Above: the “floating morgue” beneath the Wells Street bridge

One victim was Mrs. Mary Puts, 1210 Addison. More than $2000 worth of jewelry was found on her person after her body was recovered from the interior of the boat – a lavaliere containing three diamonds, several diamond rings, a pair of earrings containing two diamonds each, a cameo pin and ring, and a gold wedding band.  The jewelry was taken by two patrolmen and given over to the DeWitt Cregier, the city custodian, just as it should have been (the police seem as though they may have been more careful to handle valuables found on victims in this manner after what had happened with the Iroquois victims).  But when Joseph, her husband, went to the office to retrieve them, they couldn’t be found. I don’t know if they were were.

More common that this seems to be a particularly dastardly form of robbery – ghouls would go right into the homes of the bereaved families of the victims. This type of thieve, known as a “mourning raffle,” would go into the homes of victims during their wakes, kneel beside the mourners, and approach the coffin, then deftly steal the jewelry from the coffin. if they had the room to themselves, the sometimes also stole furniture, pictures, and anything else they could get their grubby hands on. The Tribune reported at least a score of these “raffles” were operating in the Cicero area, and the police began to station guards at the homes of the grieving families.

One Tribune article did refer to there being ghouls caught stealing from victims as they were pulled from the hull of the ship or as they were laid out in the improvised morgues.

Heres a photo of the disaster site taken by Lynn Peterson on one of the tours just last week – some see the image of a person trying to climb out of the river in the photo.

Resurrection Mary and the Eastland Disaster

While we’re looking up possible candidates for the “real” Resurrection Mary, why not look back a few years further than we normally do?

In 1915, when the Eastland capsized in the Chicago river, killing more than 800 people, it was the worst tragedy in Chicago history. The dead had come from all over the city, though most came from the West side, and the most notably-large chunk were of Bohemian descent (though suggesting that Resurrection Mary may not have been Polish tends to generate some pretty odd hate mail).

At least five young women named Mary who perished aboard the Eastland were buried at Resurrection, and one other may have been.

 One was Mary Malik, age 20 or 21 (depending on the source you’re looking at), who was buried in the same casket as her 18 year old sister,  Stella (their parents could only afford one – this sort of flies in the face of stories I hear about the Western Electric company bending over backwards to make sure everyone had a coffin). Both girls lived at S 3023 48th Court in Cicero. Mary was born in Moravia, Poland and settled with their parents in the Chicago area as a girl. Upon completing her education at St. Mary’s Polish school at 13, Mary got a job with the Western Electric Company and had been with them for 7 years at the time of the disaster. Stella had been working there for four years herself.

Also listed among the casualties of the disaster buried at Resurrection:
Mary Ceranek – age 17 according to modern casualty lists, though the Tribune said she was 20 at the time. She lived at 2838 S. 48th Av, Cicero, and had five brothers and sisters. She had been working for Western Electric for four months.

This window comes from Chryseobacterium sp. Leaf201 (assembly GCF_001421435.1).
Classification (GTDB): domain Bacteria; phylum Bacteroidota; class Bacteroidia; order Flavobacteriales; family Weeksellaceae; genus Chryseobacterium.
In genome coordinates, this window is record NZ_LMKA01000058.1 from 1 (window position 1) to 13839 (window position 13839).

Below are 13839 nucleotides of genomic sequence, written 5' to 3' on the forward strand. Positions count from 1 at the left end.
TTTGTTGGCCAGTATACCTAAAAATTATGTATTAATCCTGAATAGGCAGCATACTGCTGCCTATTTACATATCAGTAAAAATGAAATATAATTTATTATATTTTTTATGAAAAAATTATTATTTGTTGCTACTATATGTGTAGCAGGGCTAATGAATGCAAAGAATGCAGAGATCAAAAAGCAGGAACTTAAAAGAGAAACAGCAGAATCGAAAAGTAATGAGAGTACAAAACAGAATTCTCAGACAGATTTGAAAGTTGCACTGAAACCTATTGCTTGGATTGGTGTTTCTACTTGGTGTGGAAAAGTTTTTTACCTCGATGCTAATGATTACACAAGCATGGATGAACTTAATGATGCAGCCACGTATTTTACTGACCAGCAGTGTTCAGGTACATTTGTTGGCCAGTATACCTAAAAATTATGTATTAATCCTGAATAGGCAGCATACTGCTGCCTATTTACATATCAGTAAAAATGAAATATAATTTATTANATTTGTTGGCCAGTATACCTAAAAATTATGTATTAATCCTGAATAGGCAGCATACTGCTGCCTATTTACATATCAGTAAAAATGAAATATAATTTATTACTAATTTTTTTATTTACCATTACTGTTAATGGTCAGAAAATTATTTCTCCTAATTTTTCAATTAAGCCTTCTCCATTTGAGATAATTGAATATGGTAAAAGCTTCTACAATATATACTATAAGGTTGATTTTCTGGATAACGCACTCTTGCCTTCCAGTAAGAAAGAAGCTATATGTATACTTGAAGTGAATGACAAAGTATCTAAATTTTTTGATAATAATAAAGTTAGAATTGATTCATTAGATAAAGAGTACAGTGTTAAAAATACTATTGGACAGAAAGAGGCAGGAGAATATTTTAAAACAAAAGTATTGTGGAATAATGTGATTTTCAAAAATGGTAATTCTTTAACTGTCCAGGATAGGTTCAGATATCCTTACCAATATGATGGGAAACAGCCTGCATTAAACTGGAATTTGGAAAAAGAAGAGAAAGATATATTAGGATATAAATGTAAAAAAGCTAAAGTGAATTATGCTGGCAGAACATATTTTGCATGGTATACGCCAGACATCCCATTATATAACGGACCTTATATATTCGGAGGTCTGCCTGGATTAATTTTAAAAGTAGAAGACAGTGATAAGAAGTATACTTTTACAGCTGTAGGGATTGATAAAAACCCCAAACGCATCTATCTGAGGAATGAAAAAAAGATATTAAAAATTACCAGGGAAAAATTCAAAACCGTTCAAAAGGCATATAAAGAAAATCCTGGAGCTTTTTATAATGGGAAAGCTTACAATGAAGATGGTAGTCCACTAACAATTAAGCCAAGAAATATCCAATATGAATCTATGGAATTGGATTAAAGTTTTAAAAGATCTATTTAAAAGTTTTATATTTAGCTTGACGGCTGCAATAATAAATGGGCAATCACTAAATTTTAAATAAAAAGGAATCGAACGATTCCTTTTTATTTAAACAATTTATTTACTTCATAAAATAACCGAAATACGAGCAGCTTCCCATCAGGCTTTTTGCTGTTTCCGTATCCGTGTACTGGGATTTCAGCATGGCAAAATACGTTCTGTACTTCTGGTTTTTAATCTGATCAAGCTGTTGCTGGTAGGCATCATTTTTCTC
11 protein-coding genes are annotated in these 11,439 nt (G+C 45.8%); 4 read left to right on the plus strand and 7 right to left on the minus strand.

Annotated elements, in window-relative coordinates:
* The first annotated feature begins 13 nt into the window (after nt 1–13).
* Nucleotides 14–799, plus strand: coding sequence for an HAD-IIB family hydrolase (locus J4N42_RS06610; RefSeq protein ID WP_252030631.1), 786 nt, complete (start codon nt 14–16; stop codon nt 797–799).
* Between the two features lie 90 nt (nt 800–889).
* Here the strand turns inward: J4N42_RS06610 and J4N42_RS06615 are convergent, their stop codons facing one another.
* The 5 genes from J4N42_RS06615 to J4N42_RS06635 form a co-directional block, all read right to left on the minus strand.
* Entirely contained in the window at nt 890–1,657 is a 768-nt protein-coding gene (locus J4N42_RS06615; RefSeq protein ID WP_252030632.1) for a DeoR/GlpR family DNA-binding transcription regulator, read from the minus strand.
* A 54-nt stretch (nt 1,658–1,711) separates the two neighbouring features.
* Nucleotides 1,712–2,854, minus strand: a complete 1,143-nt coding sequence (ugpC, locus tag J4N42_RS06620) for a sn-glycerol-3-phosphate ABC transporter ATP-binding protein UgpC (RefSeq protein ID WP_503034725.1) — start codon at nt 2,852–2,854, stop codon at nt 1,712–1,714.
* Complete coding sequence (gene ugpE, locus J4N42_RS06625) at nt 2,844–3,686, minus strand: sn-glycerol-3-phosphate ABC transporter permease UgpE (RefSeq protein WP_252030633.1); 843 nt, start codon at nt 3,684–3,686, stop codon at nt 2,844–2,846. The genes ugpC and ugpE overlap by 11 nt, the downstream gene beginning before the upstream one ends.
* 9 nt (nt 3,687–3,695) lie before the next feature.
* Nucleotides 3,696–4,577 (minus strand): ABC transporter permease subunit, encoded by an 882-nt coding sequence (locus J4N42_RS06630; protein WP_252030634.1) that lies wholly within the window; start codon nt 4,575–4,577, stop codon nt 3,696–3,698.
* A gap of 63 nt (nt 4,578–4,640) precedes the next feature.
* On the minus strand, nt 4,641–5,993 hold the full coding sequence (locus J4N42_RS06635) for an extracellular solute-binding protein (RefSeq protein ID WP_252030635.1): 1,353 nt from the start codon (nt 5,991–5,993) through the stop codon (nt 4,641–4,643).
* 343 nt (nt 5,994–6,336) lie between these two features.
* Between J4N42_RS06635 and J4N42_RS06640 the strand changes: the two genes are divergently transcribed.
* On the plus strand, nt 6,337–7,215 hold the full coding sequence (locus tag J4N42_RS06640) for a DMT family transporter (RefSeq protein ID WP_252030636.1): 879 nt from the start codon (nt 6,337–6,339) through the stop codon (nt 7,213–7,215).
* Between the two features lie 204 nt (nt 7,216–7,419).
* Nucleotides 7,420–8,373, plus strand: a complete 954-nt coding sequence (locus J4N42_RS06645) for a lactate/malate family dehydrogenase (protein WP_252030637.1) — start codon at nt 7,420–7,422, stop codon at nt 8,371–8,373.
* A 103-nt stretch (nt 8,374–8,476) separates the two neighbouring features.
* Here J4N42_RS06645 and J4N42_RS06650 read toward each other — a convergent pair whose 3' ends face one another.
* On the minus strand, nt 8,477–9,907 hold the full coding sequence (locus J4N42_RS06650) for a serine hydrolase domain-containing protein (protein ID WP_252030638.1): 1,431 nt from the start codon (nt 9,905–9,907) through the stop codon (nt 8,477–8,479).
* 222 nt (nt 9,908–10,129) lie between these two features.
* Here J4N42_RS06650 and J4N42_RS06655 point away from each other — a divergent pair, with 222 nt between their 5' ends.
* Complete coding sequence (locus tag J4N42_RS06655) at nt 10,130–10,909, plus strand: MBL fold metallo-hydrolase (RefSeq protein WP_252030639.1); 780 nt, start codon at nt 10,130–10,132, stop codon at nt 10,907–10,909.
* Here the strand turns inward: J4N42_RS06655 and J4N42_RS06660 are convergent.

Mary Krzyzaniak-Dudek. 27 year old wife of John Dudek – probably too old to be the ghost.
Mary Kaszuba, 24. A single women who worked for the Novelty Candy Co, lived at 8042 Throop, had four sisters and two brothers.
Mary Kupski (or Cooper) – age 23, lived at 2832 Lawndale Ave. An employee of Western Electric, she was the family’s only means of support, as the rest of the family was unemployed.

Another -the “maybe” – was Mary Bizek (or Bezik), who was buried along with her sister Anna. The two, aged 19 and 16 respectively, lived at 2828 S. 50th Court. They had been raised in Chicago. Mary worked for Sears and Roebuck as a mail stamper, and both helped to support the family. The Eastland casualty list I consulted said that both girls were actually buried at Bohemian National, as does find-a-grave.com , though the funeral description in the Trib certainly makes it sound like it was at Resurrection.

The description is part of a section of the Trib that also speaks of the Maliks:

As one of the motor trucks left the church it contained two coffins. They contained the bodies of Miss Mary Malik, 21 years old, and her sister, Miss Stella Malik, 18…They worked on the same bench in the Wester electric plant, went on the steamer together, and found death at almost the same moment. A single grave in Resurrection Cemetery received their bodies.  Two other households contributed two members each to the cortege. They were Antonia and Agnes Ignaszak….and Angela and Ladisslaus Latwoski… In the afternoon services were held for Mary and Anna Bizek. 

We don’t have photos of and of these women, as far as I know, and they died a few years before most Mary “candidates” did. But they’re roughly the right age, the right name, and at the right cemetery, which makes them just about as good as candidates as anyone else we know of. The “ideal” candidate is a blonde girl named Mary, age 16-24 (give or take), who died on or around Archer Avenue some time before about 1935, preferably after going out dancing, and was buried at Resurrection. Once again, no one fits all of those criteria, as far as we know. Of the three “major” candidates, Mary Bregovy was a brunette who died in the Loop, Anna Norkus was only 12 and buried at a different cemetery, and Mary Miskowski actually died in her 40s, not at 19, as the story goes.

To consider any of these candidates, you have to jump to some wide conclusions:

1. That the ghost is real in the first place.
2. That her name is really Mary. Most of the eyewitnesses don’t seem to get her name at all. And, even if one of them did, was she giving her real name?